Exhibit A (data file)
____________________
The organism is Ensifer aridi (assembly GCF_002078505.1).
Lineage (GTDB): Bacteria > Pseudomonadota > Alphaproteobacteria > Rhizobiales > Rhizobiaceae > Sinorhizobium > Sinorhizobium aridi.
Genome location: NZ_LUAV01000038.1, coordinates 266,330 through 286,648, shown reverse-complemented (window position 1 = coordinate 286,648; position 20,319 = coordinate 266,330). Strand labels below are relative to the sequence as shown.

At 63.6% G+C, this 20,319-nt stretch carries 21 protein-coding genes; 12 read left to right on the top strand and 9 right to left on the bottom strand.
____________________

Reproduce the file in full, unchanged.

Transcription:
The organism is Ensifer aridi (assembly GCF_002078505.1).
Lineage (GTDB): Bacteria > Pseudomonadota > Alphaproteobacteria > Rhizobiales > Rhizobiaceae > Sinorhizobium > Sinorhizobium aridi.
Genome location: NZ_LUAV01000038.1, coordinates 266,330 through 286,648, shown reverse-complemented (window position 1 = coordinate 286,648; position 20,319 = coordinate 266,330). Strand labels below are relative to the sequence as shown.

At 63.6% G+C, this 20,319-nt stretch carries 21 protein-coding genes; 12 read left to right on the top strand and 9 right to left on the bottom strand.